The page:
Truth, Inspiration, Hope.

Japan Joins Australia and New Zealand in Protest Over China-Solomon Islands’ Security Pact

Alina Wang
A native of New York, Alina has a Bachelors degree in Corporate Communications from Baruch College and writes about human rights, politics, tech, and society.
Published: April 25, 2022
Japanese Prime Minister, Fumio Kishida (R), and New Zealand Prime Minister, Jacinda Ardern (L), attend a joint press conference at Kishidas official residence on April 21, 2022 in Tokyo, Japan to discuss a recent decision by the Solomon Islands to sign a security pact with China. (Image: Kimimasa Mayama via Pool/Getty Images)

Following the Solomon Islands’ confirmation that they had signed a security agreement with China, Japan announced the dispatch of a foreign vice-minister to the South Pacific island on April 25

The meeting comes amid concerns from the U.S. and its allies that the security agreement would increase Beijing’s military influence in the South Pacific region. 

Kentaro Uesugi’s three-day trip to the Solomons comes days after the United States sent a senior delegation to the island, and warned that Washington would take “unspecified action,” should the security deal with China pose a threat to the U.S. or its allied interests.

The security pact, which China and the Solomons confirmed on April 19, has elicited fears that the communist regime’s People’s Liberation Army (PLA) could eventually set up a base in the country. The Solomon Islands, home to around 600,000, occupies a stretch of sea around 1,240 miles northeast of Australia.


Australian PM: ‘Red line’ must not be crossed

On April 24, Australia’s Prime Minister Scott Morrison said a Chinese military base in the Solomon Islands would cross “red line” for his government, adding that his determination to avoid a naval base there was shared not just by the U.S. and its allies, but also by the Solomons’ prime minister, Manasseh Sogavare.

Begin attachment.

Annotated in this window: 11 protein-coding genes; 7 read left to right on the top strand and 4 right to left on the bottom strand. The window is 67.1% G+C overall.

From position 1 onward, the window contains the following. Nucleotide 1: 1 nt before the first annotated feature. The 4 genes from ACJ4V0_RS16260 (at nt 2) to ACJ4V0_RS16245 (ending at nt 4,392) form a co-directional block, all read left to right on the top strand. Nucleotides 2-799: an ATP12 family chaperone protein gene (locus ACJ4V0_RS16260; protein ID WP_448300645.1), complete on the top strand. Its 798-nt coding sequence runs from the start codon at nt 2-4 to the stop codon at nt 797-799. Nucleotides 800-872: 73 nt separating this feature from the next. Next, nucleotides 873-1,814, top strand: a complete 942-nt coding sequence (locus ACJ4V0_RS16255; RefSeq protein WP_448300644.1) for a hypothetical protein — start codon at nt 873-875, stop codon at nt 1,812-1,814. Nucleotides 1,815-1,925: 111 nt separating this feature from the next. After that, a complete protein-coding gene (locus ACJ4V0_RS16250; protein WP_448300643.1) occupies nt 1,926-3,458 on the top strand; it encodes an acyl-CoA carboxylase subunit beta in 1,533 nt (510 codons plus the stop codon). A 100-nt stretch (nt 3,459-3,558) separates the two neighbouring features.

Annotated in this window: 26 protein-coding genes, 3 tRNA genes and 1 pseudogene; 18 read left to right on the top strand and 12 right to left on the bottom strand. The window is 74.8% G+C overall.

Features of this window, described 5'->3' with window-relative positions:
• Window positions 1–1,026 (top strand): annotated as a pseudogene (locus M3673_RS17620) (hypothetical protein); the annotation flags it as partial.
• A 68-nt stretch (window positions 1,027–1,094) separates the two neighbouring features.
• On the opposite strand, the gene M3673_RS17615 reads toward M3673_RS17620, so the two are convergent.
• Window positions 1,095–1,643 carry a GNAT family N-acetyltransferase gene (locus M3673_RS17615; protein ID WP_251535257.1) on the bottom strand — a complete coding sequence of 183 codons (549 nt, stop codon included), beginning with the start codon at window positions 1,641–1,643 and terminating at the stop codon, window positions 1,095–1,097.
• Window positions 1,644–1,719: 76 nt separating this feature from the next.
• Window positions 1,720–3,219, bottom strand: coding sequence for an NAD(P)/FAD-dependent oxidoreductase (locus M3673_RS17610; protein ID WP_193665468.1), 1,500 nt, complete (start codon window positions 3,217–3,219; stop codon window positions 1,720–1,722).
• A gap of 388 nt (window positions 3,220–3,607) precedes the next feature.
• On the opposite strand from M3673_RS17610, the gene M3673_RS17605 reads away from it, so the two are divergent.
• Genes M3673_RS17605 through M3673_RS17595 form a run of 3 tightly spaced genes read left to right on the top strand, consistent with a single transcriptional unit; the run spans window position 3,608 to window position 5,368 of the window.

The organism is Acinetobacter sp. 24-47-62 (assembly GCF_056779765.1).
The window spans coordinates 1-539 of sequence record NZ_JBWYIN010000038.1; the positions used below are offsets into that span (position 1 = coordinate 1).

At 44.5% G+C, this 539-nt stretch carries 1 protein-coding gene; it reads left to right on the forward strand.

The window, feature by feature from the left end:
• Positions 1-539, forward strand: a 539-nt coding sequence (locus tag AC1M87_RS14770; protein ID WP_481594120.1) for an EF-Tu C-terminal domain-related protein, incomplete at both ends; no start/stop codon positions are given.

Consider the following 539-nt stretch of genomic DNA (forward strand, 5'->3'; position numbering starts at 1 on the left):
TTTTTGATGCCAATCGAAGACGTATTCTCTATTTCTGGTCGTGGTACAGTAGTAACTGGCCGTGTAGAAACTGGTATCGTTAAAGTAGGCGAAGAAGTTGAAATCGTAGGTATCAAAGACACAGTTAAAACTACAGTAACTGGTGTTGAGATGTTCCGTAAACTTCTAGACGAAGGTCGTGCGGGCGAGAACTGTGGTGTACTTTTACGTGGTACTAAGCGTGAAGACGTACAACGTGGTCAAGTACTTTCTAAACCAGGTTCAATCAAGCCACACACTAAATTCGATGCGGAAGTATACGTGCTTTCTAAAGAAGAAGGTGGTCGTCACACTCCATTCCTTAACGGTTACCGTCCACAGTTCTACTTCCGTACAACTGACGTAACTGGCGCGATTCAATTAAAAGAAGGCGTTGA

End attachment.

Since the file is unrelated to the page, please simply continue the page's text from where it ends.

Morrison said Sogavare had assured him personally that there would be no military base on the island. “This is a shared concern, not just Australia. This is Australia with regional governments,” he said.

Sogavare has said on multiple occasions that his government would never host any military foreign powers. “It will not be in the interest of Solomon Islands to host any naval or military base of any country, because that will immediately make Solomon Islands a military target for other countries,” Sogavare told The Solomon Times on April 6. 

When asked by reporters what Australia would do in the event of a PLA base announcement in the region, Morrison declined to respond, but warned that, “We won’t be having Chinese military naval bases in our region on our doorstep.”

On April 13, Australia sent minister for International Development in the Pacific region, Zed Seselja, to the Solomons following the security draft announcement. During these talks, Seselja said he asked Solomons’ Prime Minister Sogavare to abandon the Chinese agreement.

“We have asked Solomon Islands respectfully to consider not signing the agreement and to consult the Pacific family in the spirit of regional openness and transparency, consistent with our region’s security frameworks,” Seselja said in a statement released on April 14.